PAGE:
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Minister of Transport Michael Wood announced the construction of a new bridge along SH25A on May 9. Photo: ALICE PARMINTER

New bridge the choice for SH25A

A bridge is the chosen option to reconnect State Highway 25A between Kōpū and Hikuai, Transport Minister Michael Wood announced today.

In a media briefing at the Thames Coromandel Council building, the minister spoke about the need to reconnect the east and west coasts of the peninsula as quickly as possible. He said the current aim is to have the road open by early 2024. 

The bridge, one of three options explored by Waka Kotahi to fix the road, is estimated to cost between $30-40 million. Tenders are already underway, and the minister said formal construction was likely to begin towards the end of June. 

“A bridge was selected as it will reconnect the Coromandel Peninsula in the shortest period of time possible, and it is the safest and most resilient option,” Minister Wood said. 

“Another key advantage of the bridge option, is that it means work can continue over the winter period, because much of the construction of the bridge can occur offsite.”

The bridge will be two lanes, and at a minimum will reinstate the portion of road which is missing. Walking and cycling options will be looked at as part of the design process. 

Minister Wood said the road was a critical link for the region, with approximately 3700 vehicles traversing it daily before its closure on January 27.

“This has been a road which has been exposed to the elements over the years,” he said.

“[Waka Kotahi] have been focused on finding the right solution, that can be built in a way that is safe and resilient, as quickly as they possibly can.” 

Waka Kotahi general manager of transport services Brett Gliddon noted that work would also be ongoing along the entire closed stretch of SH25A.

“We are going to look at the whole corridor as well because [the bridge] will actually end up being very resilient and some of the other parts of the corridor not so resilient,” he said.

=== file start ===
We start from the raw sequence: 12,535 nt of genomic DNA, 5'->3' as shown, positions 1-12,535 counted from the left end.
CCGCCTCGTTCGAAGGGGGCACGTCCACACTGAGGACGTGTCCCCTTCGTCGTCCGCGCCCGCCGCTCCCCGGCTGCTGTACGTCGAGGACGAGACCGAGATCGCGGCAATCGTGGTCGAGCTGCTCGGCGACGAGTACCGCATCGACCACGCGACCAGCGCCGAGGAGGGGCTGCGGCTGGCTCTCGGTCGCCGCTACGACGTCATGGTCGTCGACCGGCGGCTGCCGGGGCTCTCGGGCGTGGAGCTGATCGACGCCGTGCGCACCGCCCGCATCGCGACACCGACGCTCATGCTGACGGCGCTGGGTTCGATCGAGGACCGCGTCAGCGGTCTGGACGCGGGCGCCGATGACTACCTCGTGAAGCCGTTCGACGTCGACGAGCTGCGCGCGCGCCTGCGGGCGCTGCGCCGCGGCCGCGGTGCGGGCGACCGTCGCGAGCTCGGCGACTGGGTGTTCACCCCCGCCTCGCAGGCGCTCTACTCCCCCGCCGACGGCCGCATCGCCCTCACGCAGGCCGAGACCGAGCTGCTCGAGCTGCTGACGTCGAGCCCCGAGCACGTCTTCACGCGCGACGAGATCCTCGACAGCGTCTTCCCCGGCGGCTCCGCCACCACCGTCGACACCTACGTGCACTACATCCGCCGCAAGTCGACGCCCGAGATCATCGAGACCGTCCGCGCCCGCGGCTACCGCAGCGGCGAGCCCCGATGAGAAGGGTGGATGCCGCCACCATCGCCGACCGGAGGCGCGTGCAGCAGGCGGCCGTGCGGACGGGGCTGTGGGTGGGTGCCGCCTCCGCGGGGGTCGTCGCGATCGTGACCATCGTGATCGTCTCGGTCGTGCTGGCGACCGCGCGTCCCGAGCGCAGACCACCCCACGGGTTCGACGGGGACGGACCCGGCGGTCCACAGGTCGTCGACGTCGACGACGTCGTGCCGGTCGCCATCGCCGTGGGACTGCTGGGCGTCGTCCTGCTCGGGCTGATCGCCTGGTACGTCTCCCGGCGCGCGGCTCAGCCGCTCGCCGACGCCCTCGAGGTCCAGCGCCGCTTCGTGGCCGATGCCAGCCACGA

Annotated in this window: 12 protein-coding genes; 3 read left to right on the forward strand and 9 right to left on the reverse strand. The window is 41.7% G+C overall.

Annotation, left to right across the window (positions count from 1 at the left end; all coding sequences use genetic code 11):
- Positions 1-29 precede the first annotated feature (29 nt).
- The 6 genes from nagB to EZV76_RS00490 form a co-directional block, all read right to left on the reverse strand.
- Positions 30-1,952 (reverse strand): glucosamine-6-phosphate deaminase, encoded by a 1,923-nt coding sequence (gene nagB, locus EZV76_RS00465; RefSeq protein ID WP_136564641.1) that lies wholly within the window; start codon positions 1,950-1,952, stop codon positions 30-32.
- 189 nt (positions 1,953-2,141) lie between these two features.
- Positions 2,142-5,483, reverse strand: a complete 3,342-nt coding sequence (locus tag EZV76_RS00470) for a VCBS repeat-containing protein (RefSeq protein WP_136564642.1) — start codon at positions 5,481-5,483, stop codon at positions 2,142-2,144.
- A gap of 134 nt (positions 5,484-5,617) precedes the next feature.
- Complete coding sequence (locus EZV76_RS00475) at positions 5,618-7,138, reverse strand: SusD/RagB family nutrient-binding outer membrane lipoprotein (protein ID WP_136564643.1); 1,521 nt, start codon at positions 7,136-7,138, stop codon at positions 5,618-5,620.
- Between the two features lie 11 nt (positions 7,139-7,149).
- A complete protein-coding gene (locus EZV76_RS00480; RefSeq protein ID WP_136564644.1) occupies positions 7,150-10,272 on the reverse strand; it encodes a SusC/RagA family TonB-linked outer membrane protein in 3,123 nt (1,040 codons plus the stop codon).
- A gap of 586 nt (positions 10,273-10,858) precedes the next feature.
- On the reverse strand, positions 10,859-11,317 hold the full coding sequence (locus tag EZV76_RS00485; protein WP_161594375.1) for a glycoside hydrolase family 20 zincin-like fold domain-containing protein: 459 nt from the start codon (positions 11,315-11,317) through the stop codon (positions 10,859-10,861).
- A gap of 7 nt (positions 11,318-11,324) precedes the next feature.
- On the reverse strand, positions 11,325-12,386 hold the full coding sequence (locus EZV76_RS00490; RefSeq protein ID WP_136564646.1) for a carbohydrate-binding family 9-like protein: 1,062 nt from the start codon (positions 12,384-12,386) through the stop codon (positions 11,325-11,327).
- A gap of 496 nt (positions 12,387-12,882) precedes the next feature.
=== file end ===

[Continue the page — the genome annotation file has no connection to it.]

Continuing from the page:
“The site hasn’t stopped moving, there’s still a lot of water running through it … there’s still concern about the land above it moving as well, so that does create some challenges for us.” 

Meanwhile, the minister also announced a temporary alternative route for the Tapu-Coroglen Road, estimated to be open by June. 

“The route will be single-lane, it will have limited visibility and does have tight corners,” he said. 

Thames Coromandel District Mayor Len Salt said he was pleased to have a timeline to work towards, to provide certainty for the community, but he was still focused on helping businesses survive until the road was open. 

“We’ve got an idea of that timeline so it’s really good to have that certainty,” he said.

“What we need now [is] to make sure we do everything we can to try and get support for those businesses affected through this period. Knowing that there’s a bridge being built is part of it, surviving until the road is open is the next part of it.” 

Mayor Salt said he needed the community to continue to reach out to him, and he would continue to press the government to ensure relief was available. 

“The minister’s saying the support that needs to come through to specific businesses will be more targeted,” he said, adding that he knew the communities along the East Coast were struggling particularly hard. 

Mayor Salt said around $7 million has already been distributed to businesses throughout the district, through the mayoral relief fund and the government’s business support grant.

By ALICE PARMINTER, Public Journalism funded by NZ on Air